"We haven't cured a human being, but we have cured a cell," Salk Professor Juan-Carlos Izpisua Belmonte told the newspaper. "In theory, we could transplant it into a human and cure the disease." Last month, California's stem cell institute gave Belmonte and his fellow scientists a $6.6 million grant to continue their work. One big remaining problem is preventing the reprogrammed cells from inducing tumors, the Union-Tribune reported.
via Salk Institute Announces Defective Gene Cure - San Diego News Story - KGTV San Diego
I get very worried when the government tries to force anything. my comments below the article. - dgMom of Teen With Cancer Said It Was His Decision to Flee Court-Ordered TreatmentIn Interview With Production Company, 13-Year-Old Daniel Hauser Tells Public to 'Back Off'
By SARAH NETTER and EMILY FRIEDMAN, May 26, 2009
The mother of a teenage boy stricken with cancer said it was the boy's decision to flee the family's Minnesota farm when a judge ordered him back into chemotherapy.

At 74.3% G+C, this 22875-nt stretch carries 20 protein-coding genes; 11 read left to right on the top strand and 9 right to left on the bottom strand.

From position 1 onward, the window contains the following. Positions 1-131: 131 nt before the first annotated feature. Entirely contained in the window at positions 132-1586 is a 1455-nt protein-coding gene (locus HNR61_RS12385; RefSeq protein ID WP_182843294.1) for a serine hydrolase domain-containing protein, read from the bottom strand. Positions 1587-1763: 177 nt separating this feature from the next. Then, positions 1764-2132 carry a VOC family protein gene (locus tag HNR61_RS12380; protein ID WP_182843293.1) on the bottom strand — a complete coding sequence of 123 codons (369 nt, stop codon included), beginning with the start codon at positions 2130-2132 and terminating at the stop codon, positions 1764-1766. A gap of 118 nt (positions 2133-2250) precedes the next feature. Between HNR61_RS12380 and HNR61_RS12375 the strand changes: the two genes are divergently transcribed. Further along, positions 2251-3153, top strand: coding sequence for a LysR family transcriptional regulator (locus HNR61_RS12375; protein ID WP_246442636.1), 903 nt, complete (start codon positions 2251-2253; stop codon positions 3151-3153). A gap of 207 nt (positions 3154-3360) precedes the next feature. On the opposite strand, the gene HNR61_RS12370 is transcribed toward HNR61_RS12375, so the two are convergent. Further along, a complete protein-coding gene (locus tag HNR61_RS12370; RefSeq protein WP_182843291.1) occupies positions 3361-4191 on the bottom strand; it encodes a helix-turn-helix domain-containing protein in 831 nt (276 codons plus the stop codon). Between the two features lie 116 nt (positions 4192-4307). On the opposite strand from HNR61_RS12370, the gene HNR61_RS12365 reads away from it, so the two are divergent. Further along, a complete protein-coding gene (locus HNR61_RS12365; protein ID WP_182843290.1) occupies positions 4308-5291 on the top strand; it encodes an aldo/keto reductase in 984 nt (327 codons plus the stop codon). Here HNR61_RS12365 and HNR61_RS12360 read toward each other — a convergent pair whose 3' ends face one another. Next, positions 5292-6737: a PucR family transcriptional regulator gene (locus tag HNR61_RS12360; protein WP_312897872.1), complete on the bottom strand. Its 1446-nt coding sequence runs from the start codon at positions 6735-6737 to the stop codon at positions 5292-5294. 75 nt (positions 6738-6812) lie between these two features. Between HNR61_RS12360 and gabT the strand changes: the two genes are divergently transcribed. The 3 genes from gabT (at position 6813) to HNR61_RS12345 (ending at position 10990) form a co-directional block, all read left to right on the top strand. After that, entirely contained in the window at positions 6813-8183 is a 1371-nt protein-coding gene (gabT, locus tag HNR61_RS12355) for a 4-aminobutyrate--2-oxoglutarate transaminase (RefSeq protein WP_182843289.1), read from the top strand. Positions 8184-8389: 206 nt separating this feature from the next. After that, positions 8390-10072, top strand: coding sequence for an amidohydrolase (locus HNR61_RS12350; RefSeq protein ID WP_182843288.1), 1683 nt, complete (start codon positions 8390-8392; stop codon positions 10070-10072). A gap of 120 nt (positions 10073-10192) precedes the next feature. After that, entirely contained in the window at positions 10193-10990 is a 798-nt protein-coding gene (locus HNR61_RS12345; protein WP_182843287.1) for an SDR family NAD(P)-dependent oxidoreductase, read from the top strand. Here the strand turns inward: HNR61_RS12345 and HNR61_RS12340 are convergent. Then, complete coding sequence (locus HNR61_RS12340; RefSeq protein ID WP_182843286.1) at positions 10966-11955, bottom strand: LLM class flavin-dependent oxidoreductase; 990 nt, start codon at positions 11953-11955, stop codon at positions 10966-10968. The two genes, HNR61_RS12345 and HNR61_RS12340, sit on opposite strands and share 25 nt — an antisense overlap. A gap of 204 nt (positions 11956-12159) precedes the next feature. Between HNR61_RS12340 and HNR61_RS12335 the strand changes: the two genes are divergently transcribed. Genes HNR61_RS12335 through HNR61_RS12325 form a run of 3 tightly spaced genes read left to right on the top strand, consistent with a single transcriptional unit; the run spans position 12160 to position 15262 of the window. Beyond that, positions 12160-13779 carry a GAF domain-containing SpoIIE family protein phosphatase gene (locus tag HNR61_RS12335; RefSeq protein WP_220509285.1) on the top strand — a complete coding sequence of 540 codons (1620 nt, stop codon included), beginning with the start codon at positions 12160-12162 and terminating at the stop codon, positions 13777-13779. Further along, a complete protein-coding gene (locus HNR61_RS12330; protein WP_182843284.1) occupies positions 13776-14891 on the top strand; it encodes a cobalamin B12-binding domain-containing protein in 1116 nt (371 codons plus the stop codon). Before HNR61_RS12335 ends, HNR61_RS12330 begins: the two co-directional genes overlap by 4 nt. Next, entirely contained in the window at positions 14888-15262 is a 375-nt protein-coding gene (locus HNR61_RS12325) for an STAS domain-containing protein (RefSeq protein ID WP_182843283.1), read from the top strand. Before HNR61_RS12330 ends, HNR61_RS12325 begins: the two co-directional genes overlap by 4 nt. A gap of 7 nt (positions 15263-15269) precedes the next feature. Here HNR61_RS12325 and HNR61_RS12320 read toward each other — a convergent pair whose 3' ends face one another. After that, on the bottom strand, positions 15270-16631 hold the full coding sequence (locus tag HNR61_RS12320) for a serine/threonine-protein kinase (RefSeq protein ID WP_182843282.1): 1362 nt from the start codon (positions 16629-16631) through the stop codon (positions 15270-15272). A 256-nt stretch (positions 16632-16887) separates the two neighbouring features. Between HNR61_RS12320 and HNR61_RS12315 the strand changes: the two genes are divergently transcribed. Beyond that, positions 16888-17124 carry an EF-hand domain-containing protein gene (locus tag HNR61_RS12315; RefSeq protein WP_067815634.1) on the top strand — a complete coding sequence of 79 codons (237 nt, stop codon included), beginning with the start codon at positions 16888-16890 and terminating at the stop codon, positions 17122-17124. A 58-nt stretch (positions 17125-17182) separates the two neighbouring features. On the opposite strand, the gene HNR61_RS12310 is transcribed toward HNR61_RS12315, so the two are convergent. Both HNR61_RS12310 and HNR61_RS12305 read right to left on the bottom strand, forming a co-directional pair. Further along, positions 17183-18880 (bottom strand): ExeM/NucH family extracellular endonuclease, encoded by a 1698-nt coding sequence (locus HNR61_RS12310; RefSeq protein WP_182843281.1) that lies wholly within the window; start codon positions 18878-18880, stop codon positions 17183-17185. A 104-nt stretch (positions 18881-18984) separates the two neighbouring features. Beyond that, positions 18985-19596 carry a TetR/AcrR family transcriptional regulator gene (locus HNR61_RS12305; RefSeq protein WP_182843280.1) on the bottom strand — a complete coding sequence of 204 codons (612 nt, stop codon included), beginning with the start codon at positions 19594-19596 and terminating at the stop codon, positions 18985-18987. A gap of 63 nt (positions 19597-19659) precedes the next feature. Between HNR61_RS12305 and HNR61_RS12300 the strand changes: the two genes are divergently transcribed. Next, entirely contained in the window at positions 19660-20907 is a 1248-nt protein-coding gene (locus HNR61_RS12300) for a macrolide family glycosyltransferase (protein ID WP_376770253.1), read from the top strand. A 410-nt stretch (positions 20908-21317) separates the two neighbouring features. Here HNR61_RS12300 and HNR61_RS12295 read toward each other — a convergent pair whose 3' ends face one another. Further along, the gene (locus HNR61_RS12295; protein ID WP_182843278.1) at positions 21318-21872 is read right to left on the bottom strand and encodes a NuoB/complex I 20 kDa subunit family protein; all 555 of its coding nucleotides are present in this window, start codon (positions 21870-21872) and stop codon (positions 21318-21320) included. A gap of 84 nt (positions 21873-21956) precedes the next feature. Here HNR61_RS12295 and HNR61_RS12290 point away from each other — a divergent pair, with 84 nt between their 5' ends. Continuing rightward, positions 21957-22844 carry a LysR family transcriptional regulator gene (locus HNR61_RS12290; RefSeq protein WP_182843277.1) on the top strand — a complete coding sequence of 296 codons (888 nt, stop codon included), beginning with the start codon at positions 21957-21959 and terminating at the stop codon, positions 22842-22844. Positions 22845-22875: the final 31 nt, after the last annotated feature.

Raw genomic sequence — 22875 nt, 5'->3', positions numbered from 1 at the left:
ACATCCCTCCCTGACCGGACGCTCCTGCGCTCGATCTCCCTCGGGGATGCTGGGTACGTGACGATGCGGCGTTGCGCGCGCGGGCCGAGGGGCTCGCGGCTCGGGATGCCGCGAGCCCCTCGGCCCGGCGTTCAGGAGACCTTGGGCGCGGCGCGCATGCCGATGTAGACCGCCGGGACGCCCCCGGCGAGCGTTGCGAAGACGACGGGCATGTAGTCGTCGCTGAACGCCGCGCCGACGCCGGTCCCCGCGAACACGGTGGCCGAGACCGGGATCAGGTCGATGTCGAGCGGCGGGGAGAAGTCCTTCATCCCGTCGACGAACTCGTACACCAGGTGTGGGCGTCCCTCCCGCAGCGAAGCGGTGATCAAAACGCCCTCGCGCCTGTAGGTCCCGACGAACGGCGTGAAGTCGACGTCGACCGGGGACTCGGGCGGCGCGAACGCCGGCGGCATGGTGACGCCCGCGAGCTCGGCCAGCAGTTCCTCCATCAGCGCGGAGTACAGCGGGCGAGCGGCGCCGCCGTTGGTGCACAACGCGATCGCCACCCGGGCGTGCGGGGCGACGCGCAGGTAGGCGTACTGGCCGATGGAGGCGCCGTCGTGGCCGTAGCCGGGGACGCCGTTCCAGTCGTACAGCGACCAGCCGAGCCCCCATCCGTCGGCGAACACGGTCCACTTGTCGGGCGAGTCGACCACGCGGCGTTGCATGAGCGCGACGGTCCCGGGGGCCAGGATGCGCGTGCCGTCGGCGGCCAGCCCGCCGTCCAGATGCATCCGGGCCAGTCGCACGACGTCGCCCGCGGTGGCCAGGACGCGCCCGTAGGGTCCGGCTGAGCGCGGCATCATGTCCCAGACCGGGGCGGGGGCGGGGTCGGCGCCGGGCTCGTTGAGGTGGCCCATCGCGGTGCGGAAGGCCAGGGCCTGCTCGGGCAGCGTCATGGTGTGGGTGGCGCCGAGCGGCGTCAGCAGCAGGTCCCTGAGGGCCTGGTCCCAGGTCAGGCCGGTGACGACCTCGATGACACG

The mother and son on the run from chemotherapy return to Minnesota.
Now back home after nearly a week on the run, Colleen Hauser, who police said has not been charged in her 13-year-old son Daniel's disappearance, said she had no choice but to go with him.
via Mom of Teen With Cancer Said It Was His Decision to Flee Court-Ordered Treatment - ABC News
SO...the government and legal system want to give Daniel chemo for his own good
WHAT DOCTORS SAY ABOUT CHEMO:
Scientists based at McGill Cancer Centre sent a questionnaire to 118 lung cancer doctors to determine what degree of faith these practicing cancer physicians placed in the therapies they administered. They were asked to imagine that they had cancer and were asked which of six current trials they would choose.
79 doctors responded of which 64 would not consent to be in any trial containing Cisplatin - one of the common chemotherapy drugs they were trialling, (currently achieving worldwide sales of about $110,000,000 a year) and 58 of the 79 found that all the trials in question were unacceptable due to the ineffectiveness of chemotherapy and its unacceptably high degree of toxicity
When the cancer patient hears the doctor say "effective," he or she thinks, and logically so, that "effective" means it cures cancer. But all it means is temporary tumor shrinkage.
Chemotherapy usually doesn't cure cancer or extend life, and it really does not improve the quality of the life either. Doctors frequently make this claim though... http://www.alternativehealth.co.nz/cancer/chemo/index.htm